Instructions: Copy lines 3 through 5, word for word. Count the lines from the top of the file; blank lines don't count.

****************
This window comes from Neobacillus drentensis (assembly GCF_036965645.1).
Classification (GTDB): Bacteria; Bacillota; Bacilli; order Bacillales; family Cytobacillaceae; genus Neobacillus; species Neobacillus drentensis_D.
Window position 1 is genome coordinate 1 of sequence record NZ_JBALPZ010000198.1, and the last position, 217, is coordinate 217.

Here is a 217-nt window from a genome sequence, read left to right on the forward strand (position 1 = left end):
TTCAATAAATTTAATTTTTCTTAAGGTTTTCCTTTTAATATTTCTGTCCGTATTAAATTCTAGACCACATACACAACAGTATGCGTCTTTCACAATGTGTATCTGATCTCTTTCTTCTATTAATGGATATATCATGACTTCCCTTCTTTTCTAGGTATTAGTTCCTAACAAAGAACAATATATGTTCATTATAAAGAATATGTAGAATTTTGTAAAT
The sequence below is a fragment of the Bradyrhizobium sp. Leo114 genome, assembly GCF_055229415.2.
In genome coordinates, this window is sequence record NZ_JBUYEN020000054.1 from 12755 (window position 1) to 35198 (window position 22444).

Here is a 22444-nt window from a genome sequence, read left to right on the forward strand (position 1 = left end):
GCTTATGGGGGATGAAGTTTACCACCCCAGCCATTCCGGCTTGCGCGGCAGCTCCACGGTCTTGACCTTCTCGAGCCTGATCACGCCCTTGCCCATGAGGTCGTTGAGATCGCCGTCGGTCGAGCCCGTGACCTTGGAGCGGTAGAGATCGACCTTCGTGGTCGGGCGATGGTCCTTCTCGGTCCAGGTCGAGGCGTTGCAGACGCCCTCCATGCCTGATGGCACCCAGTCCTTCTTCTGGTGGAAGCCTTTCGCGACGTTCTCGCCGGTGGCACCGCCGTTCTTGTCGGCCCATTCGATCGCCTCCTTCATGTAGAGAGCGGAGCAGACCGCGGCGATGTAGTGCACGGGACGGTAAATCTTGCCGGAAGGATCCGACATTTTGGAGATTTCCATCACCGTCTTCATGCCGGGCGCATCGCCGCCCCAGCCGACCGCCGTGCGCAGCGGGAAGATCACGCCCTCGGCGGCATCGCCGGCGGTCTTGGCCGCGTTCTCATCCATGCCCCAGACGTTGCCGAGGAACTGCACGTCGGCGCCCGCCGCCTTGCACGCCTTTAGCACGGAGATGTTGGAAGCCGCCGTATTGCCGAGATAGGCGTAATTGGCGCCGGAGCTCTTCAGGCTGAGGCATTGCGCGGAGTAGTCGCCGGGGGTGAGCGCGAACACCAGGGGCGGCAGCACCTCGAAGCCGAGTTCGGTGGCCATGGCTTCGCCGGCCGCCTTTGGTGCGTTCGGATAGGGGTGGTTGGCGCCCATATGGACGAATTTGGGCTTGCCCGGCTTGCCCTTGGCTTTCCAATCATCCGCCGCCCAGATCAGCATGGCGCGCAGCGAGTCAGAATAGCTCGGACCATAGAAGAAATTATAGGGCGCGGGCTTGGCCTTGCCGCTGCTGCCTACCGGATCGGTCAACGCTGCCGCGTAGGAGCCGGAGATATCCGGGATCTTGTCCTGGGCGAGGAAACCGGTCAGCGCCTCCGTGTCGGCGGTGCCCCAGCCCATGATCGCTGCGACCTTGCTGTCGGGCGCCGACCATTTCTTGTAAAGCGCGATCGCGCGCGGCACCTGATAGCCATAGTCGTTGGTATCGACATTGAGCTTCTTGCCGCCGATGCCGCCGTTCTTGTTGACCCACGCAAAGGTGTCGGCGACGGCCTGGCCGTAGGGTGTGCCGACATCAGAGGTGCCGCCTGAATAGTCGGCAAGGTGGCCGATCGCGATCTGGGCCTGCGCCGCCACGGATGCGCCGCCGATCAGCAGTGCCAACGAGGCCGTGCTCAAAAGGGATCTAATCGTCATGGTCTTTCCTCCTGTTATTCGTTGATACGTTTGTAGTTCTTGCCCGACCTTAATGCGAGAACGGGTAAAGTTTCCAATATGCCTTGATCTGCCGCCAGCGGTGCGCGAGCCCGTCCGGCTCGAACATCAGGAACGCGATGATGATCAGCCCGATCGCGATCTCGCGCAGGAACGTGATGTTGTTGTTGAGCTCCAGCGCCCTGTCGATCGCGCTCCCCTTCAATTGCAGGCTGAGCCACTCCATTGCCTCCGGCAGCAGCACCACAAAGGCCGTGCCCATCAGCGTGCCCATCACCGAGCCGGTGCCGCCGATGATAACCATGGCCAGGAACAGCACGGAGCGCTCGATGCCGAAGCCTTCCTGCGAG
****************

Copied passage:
Window position 1 is genome coordinate 1 of sequence record NZ_JBALPZ010000198.1, and the last position, 217, is coordinate 217.

Here is a 217-nt window from a genome sequence, read left to right on the forward strand (position 1 = left end):
TTCAATAAATTTAATTTTTCTTAAGGTTTTCCTTTTAATATTTCTGTCCGTATTAAATTCTAGACCACATACACAACAGTATGCGTCTTTCACAATGTGTATCTGATCTCTTTCTTCTATTAATGGATATATCATGACTTCCCTTCTTTTCTAGGTATTAGTTCCTAACAAAGAACAATATATGTTCATTATAAAGAATATGTAGAATTTTGTAAAT